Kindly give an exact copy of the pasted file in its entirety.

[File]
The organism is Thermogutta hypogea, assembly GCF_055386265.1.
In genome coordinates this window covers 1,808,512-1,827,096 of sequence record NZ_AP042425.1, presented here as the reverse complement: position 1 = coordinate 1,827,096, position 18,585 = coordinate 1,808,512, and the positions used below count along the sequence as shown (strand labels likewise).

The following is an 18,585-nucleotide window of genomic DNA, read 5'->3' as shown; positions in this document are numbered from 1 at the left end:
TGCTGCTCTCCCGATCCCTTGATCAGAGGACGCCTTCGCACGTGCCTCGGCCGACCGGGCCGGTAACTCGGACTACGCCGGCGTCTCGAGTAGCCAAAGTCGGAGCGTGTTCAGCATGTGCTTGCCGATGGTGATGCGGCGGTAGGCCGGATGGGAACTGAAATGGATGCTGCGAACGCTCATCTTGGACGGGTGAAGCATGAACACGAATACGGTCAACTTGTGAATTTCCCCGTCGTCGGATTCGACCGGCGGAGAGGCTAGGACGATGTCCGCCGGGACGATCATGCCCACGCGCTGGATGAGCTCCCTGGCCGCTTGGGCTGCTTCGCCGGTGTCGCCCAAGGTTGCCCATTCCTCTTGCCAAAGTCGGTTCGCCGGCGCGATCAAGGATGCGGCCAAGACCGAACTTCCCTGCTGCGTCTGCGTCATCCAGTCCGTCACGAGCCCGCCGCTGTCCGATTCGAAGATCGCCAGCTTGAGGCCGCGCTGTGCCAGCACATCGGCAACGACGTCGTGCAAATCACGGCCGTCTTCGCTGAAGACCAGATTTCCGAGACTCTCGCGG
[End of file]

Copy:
The organism is Thermogutta hypogea, assembly GCF_055386265.1.
In genome coordinates this window covers 1,808,512-1,827,096 of sequence record NZ_AP042425.1, presented here as the reverse complement: position 1 = coordinate 1,827,096, position 18,585 = coordinate 1,808,512, and the positions used below count along the sequence as shown (strand labels likewise).

The following is an 18,585-nucleotide window of genomic DNA, read 5'->3' as shown; positions in this document are numbered from 1 at the left end:
TGCTGCTCTCCCGATCCCTTGATCAGAGGACGCCTTCGCACGTGCCTCGGCCGACCGGGCCGGTAACTCGGACTACGCCGGCGTCTCGAGTAGCCAAAGTCGGAGCGTGTTCAGCATGTGCTTGCCGATGGTGATGCGGCGGTAGGCCGGATGGGAACTGAAATGGATGCTGCGAACGCTCATCTTGGACGGGTGAAGCATGAACACGAATACGGTCAACTTGTGAATTTCCCCGTCGTCGGATTCGACCGGCGGAGAGGCTAGGACGATGTCCGCCGGGACGATCATGCCCACGCGCTGGATGAGCTCCCTGGCCGCTTGGGCTGCTTCGCCGGTGTCGCCCAAGGTTGCCCATTCCTCTTGCCAAAGTCGGTTCGCCGGCGCGATCAAGGATGCGGCCAAGACCGAACTTCCCTGCTGCGTCTGCGTCATCCAGTCCGTCACGAGCCCGCCGCTGTCCGATTCGAAGATCGCCAGCTTGAGGCCGCGCTGTGCCAGCACATCGGCAACGACGTCGTGCAAATCACGGCCGTCTTCGCTGAAGACCAGATTTCCGAGACTCTCGCGG